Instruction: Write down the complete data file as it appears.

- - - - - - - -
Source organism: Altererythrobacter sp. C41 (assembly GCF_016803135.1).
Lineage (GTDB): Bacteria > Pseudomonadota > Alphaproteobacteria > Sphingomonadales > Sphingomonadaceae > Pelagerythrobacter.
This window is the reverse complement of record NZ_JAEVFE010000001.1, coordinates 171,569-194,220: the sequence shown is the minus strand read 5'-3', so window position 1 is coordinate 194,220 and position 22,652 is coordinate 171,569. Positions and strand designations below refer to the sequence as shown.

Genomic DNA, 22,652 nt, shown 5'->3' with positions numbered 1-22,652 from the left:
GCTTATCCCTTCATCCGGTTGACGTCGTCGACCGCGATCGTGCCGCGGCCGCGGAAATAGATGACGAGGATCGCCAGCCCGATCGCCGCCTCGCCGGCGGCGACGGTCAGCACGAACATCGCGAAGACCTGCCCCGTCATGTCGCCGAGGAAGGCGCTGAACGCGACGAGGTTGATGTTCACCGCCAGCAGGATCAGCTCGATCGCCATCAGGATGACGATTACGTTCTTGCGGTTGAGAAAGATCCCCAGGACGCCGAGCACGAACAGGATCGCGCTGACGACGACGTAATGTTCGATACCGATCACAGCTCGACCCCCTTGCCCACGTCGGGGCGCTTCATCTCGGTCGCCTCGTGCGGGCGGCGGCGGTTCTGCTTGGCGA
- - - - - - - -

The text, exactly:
Source organism: Altererythrobacter sp. C41 (assembly GCF_016803135.1).
Lineage (GTDB): Bacteria > Pseudomonadota > Alphaproteobacteria > Sphingomonadales > Sphingomonadaceae > Pelagerythrobacter.
This window is the reverse complement of record NZ_JAEVFE010000001.1, coordinates 171,569-194,220: the sequence shown is the minus strand read 5'-3', so window position 1 is coordinate 194,220 and position 22,652 is coordinate 171,569. Positions and strand designations below refer to the sequence as shown.

Genomic DNA, 22,652 nt, shown 5'->3' with positions numbered 1-22,652 from the left:
GCTTATCCCTTCATCCGGTTGACGTCGTCGACCGCGATCGTGCCGCGGCCGCGGAAATAGATGACGAGGATCGCCAGCCCGATCGCCGCCTCGCCGGCGGCGACGGTCAGCACGAACATCGCGAAGACCTGCCCCGTCATGTCGCCGAGGAAGGCGCTGAACGCGACGAGGTTGATGTTCACCGCCAGCAGGATCAGCTCGATCGCCATCAGGATGACGATTACGTTCTTGCGGTTGAGAAAGATCCCCAGGACGCCGAGCACGAACAGGATCGCGCTGACGACGACGTAATGTTCGATACCGATCACAGCTCGACCCCCTTGCCCACGTCGGGGCGCTTCATCTCGGTCGCCTCGTGCGGGCGGCGGCGGTTCTGCTTGGCGA